However, The Swiss still love their traditional Swiss recipes! Älplermagronen, Swiss Cheese, and of course Choclate, feature high on the menus in pubs and restaurants. Swiss breakfast is also a staple part of the diet and is served in most hotels as the standard breakfast. This consists of Zopf, one of the mainstays of Swiss breakfasts, a rich white bread baked in the shape of a braid, and is served with butter, jams, honey, cheeses or cold meats. Buttery croissants, called gipfeli in Swiss German, are also a favourite and müesli, made of oat flakes, grated apple, ground hazelnuts and yoghurt in the classic birchermüesli version. Eggs in different variations, coffee, tea and juices are also standard. (see Dictionary below)
Drink – Switzerland
Once you have reached the legal age for drinking alcohol, that is 16 years, you can wander into one of the many pubs and experiment with one of the beers. Typically you will find that each pub/ restaurant sells larger, Wine, Absinthe and a friendly barman will be happy to inform you of the differences between them all! You are usually never more than five minutes away from a pub or restaurant in Switzerland and often these pubs serve a mixture of traditional and international food dishes. Most pubs close at 11 or 11.30pm.
With regards to non-alcoholic drinks, tea is still the favoured hot cup of the day, although American influences such as Starbucks are now to be found in most large cities and towns.
Electricity and Phone – Switzerland
In Switzerland there are one of the two European standard electrical socket types: The “Type F” German style Schuko and the “Type C” Europlug. Almost all sockets are Schuko, and while the Europlug socket may be found With regards to your cell phone, it may be cheaper to buy a local number and use this for the duration of your stay. Your hotel/guesthouse receptionist can advise you on this. If you are only staying for a short period and planning on using mostly Wi-Fi, then your current sim will suit best.
Dictionary – Switzerland
We have listed a few common differences in language between Swiss and the U.S English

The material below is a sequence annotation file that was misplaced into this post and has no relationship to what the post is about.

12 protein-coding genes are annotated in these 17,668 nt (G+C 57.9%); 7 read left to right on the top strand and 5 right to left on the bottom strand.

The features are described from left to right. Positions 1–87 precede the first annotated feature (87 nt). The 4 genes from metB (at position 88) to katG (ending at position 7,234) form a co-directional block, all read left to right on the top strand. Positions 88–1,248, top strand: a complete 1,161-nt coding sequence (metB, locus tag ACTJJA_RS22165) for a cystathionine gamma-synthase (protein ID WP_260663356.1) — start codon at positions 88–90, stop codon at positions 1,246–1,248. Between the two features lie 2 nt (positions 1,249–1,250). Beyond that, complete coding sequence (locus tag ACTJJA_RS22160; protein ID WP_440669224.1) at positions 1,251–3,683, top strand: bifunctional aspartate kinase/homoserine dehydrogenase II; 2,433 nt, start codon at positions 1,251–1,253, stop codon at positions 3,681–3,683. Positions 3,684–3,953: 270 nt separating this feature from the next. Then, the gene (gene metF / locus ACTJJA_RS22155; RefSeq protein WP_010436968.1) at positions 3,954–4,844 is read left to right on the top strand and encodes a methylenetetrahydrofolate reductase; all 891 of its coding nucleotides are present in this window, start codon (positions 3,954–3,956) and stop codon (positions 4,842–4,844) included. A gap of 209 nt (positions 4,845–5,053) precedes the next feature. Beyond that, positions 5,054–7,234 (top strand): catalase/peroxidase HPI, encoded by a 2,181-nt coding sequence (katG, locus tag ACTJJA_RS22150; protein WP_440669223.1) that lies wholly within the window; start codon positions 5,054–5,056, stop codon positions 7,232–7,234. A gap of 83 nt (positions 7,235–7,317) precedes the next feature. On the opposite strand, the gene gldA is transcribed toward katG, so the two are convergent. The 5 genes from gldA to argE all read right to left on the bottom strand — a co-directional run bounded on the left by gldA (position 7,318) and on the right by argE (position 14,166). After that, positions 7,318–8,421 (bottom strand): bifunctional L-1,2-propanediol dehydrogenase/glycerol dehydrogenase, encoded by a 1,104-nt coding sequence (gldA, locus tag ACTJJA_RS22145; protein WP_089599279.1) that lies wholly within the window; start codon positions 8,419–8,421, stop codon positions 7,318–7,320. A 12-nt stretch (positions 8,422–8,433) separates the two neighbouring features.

Hüüsli = restroom | Wilkomme = Welcome| En Guete! = Have a nice meal| Saltador = I Understand
| Mobiltelefon = cellphone | Thanks a lot = Merci vilmal | Benziin = Gas | Bis spöter = See you later | Baanhoof =Train Station
Food – Switzerland
Fondue = For centuries, Swiss living in the mountains relied on fondue as a way to use bread and cheese during colder months. Today, it is a must-have for any local or visitor to the country from autumn to spring. Dunk rustic country bread into melted cheeses (opt for a moitie-moitie of gruyere and vacheron), infused with lashings of wine and garlic, bubbly over an open flame
Papet Vaudois = best described as a mash of leeks and potatoes that are stewed for hours. The result is an earthy, onion-tinged mixture that makes the perfect root bed for fat sausage, unique to the canton of Vaud (saucisson Vaudois). With deep roots in the canton, Papet Vaudois is akin to the region’s emblematic dish, and its notorious crimson sausage, loosely stuffed and plump, is not to be missed.
Tartiflette = was conceived near the French-Swiss border in the department of Haute-Savoie, home to the local Reblochon cheese. Today, tartiflette is a staple dish at most ski resorts, particularly those in Swiss-Romande. This rustic plate is a starchy combination of thinly sliced potatoes, smoky bits of bacon, carmelised onions and oozy, nutty, creamy Reblocohon cheese.
Chips = Pomfrit
Courgette = Zucchini